Sheffield Telegraph Building (Image: The British Newspaper Archive)

E.M. Gibbs (1847-1935) was born in Sheffield, educated at the Milk Street School, and articled to architects Flockton & Abbott between 1862 to 1868, remaining as principal assistant. He attended classes at Sheffield School of Art and subsequently spent time in London, studying at the Royal Academy Schools and assisting in the offices of Alfred Waterhouse.

Gibbs worked as Superintendent of Works to Archibald Neill of Leeds from 1868 until 1872, when he was taken into partnership by Flockton & Abbott.

He continued in partnership with Thomas James Flockton after the retirement of George Lewslie Abbott in 1875, and the partnership was joined by Flockton’s son, Charles Burrows Flockton, in 1895.

Gibbs became senior partner in 1902 (as Gibbs & Flockton), and the partnership was joined by John Charles Amory Teather in 1908, and Gibbs’ son, Henry Beckett Swift Gibbs, in 1921.

Mappin Art Gallery (Image: Picture Sheffield)

Like all good men, it was only after his death that people appreciated his contribution to the city.

His funeral in December 1935 was held at the Unitarian Upper Chapel on Norfolk Street (in which Gibbs had designed much of its interior) where the Rev. Alfred Hall paid tribute:

“Gibbs’ aim was to make Sheffield beautiful. All his artistic insight and architectural skill were devoted to that end, and, though tastes and fashion had changed, all men would acknowledge that the buildings he conceived and erected were dignified and noble.”

The funeral achieved national attention because Rev. Hall read out a document left by Gibbs:

“Born of Unitarian parents, I was a staunch supporter of the Unitarian precepts for many years, but under the teaching of Charles Darwin and Herbert Spencer became an agnostic. I hope the Minister, if he accepts the responsibility of conducting my funeral, will do so in the simplest manner possible, remembering that I die an agnostic.”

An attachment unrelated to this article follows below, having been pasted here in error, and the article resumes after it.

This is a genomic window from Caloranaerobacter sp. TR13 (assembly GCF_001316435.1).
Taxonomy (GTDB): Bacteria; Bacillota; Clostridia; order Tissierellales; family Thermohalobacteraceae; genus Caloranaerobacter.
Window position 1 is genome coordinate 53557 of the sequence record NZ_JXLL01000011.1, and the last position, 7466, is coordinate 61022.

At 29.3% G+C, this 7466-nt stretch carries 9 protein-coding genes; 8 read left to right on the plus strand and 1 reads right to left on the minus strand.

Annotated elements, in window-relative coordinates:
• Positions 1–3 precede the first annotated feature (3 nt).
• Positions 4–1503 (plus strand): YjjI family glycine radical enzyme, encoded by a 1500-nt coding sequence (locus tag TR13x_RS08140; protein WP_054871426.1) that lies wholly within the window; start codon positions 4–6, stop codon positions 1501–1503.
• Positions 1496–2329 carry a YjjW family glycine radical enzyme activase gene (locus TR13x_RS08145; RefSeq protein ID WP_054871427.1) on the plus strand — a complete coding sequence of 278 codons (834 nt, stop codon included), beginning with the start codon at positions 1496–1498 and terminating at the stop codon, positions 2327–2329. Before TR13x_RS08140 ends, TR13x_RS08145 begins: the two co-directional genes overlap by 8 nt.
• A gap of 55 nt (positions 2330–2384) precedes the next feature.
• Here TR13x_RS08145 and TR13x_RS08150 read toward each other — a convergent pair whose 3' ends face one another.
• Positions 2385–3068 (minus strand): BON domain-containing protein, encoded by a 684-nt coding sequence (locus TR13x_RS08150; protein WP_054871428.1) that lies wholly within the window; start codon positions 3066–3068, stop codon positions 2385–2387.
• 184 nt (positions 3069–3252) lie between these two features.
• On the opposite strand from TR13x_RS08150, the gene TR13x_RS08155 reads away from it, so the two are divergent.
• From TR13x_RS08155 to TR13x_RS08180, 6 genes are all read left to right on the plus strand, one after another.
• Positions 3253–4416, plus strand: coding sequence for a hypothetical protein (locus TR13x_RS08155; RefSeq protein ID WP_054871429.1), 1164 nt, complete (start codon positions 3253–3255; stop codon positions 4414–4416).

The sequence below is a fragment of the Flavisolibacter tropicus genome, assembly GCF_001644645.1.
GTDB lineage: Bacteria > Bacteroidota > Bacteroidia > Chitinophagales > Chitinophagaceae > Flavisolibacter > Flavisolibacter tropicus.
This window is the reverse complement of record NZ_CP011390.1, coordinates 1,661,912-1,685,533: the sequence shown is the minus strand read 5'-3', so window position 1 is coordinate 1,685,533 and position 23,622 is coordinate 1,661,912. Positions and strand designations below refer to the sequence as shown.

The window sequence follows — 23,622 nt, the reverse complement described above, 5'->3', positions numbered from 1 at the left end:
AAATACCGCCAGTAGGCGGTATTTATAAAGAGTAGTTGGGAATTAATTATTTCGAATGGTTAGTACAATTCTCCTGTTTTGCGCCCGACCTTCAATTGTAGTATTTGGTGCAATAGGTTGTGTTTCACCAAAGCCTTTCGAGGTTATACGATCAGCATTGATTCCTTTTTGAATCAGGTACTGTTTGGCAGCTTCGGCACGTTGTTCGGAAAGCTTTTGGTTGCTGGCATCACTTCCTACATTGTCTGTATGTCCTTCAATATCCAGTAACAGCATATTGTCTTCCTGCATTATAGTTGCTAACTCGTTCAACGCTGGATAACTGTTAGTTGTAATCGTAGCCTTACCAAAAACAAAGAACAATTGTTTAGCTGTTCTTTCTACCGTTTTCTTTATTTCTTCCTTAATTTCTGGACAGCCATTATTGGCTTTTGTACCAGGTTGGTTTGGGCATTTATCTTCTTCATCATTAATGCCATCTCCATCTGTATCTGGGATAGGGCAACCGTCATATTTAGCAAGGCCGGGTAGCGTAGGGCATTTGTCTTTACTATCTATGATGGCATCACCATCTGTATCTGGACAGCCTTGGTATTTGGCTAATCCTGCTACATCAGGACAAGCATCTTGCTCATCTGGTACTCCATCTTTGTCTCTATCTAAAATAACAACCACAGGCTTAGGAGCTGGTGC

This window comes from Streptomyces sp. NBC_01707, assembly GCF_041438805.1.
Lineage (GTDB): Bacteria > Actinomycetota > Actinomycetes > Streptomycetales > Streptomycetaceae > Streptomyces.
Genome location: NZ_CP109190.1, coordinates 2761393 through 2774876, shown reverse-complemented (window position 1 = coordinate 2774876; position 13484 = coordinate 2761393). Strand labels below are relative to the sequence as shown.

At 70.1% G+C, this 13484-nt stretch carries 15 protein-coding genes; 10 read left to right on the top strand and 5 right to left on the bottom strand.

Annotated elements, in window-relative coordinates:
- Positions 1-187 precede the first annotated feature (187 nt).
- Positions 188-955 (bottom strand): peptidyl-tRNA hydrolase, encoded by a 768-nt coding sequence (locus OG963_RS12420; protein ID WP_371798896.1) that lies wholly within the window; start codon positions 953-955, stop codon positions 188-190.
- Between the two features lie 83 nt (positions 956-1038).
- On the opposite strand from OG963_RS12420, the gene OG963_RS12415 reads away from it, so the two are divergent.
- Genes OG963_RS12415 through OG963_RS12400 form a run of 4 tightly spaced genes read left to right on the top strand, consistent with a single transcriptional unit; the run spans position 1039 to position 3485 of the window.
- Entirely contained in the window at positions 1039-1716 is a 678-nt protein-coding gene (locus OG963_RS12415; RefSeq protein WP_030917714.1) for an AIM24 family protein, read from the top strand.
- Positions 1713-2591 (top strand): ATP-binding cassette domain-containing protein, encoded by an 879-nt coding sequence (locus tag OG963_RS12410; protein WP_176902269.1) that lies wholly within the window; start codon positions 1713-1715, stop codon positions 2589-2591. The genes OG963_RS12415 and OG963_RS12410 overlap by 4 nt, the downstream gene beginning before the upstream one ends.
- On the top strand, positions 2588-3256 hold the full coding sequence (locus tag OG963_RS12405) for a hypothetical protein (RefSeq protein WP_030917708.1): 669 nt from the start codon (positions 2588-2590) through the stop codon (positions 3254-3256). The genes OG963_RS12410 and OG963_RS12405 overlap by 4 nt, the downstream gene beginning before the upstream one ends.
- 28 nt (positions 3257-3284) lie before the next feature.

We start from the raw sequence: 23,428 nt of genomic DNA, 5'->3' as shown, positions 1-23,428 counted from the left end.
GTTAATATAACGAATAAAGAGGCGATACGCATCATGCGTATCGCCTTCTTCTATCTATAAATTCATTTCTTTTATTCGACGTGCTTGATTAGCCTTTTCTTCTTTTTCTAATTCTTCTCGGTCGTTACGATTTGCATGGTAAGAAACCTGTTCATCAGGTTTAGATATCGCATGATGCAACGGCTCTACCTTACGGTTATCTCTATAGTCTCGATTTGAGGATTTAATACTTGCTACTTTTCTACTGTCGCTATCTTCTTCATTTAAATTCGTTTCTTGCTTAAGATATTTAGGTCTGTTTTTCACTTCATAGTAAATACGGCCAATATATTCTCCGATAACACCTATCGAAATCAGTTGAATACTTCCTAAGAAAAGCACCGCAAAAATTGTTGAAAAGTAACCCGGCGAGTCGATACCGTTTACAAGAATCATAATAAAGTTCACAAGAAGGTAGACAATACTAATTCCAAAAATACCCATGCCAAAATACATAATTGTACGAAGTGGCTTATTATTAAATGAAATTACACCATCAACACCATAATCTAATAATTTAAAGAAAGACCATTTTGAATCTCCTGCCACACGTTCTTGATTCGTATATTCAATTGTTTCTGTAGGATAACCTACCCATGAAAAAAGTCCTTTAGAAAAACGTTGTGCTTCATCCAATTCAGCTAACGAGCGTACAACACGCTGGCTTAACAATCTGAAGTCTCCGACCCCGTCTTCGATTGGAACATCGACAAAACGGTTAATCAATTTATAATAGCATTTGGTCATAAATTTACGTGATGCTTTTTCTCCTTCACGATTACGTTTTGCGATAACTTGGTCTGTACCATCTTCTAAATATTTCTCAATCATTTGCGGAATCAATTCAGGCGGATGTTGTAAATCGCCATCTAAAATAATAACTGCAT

The clergyman admired his “sterling honesty” after which Gibbs’ remains were taken to City Road for cremation.

During his lifetime Gibbs thought positively and deeply and was a man of definite views. He was afraid that the country might fall into the hands of extremists and had the foresight to see the danger it faced arising out of Germany’s ambitions.

Highfield Library (Image: Picture Sheffield)

But he was not just an architect.

Gibbs had knowledge of property values and was retained by Sheffield Corporation in all cases of arbitration under the Tramways and Street Widening Act of 1897.

He also published essays: ‘The Town Planning of Sheffield’ and ‘The Finance of Housing and Reform of Rating’. In 1895, he presented a scheme for a central railway station in the vicinity of Haymarket. The plans were dismissed, as was his big scheme for housing.

Gibbs’ grand expansion plan was based on garden city principles with radiating main roads linked by a ring road with suburban settlements at its junctions.

Foster’s Building, High Street. (Image: Picture Sheffield)

As well as being a city magistrate, he was a trustee of Woofindin Homes, a director of the Gladstone Buildings Company and a governor of the University of Sheffield, where he was awarded a Master of Arts, and was instrumental in establishing the Department of Architecture.

He was admitted to the Royal Institute of British Architects (RIBA) in 1892 and was also president of the Sheffield and South Yorkshire Society of Architects and Surveyors. Gibbs also succeeded Thomas James Flockton as Consulting Surveyor to the Town Trustees, for which he designed the Fulwood Park estate.

The White Building, Fitzalan Square. (Image: David Poole)

Gibbs was married to Lucy, daughter of a manager at the Sheffield and Hallamshire Bank, who died a year before him, and lived at Woodcroft, 7 Riverdale Road. On his death he left gross estate of £52,939 (about £3.8 million today).

St John’s Church, Ranmoor. (Image: St John’s Ranmoor)

© 2020 David Poole. All Rights Reserved.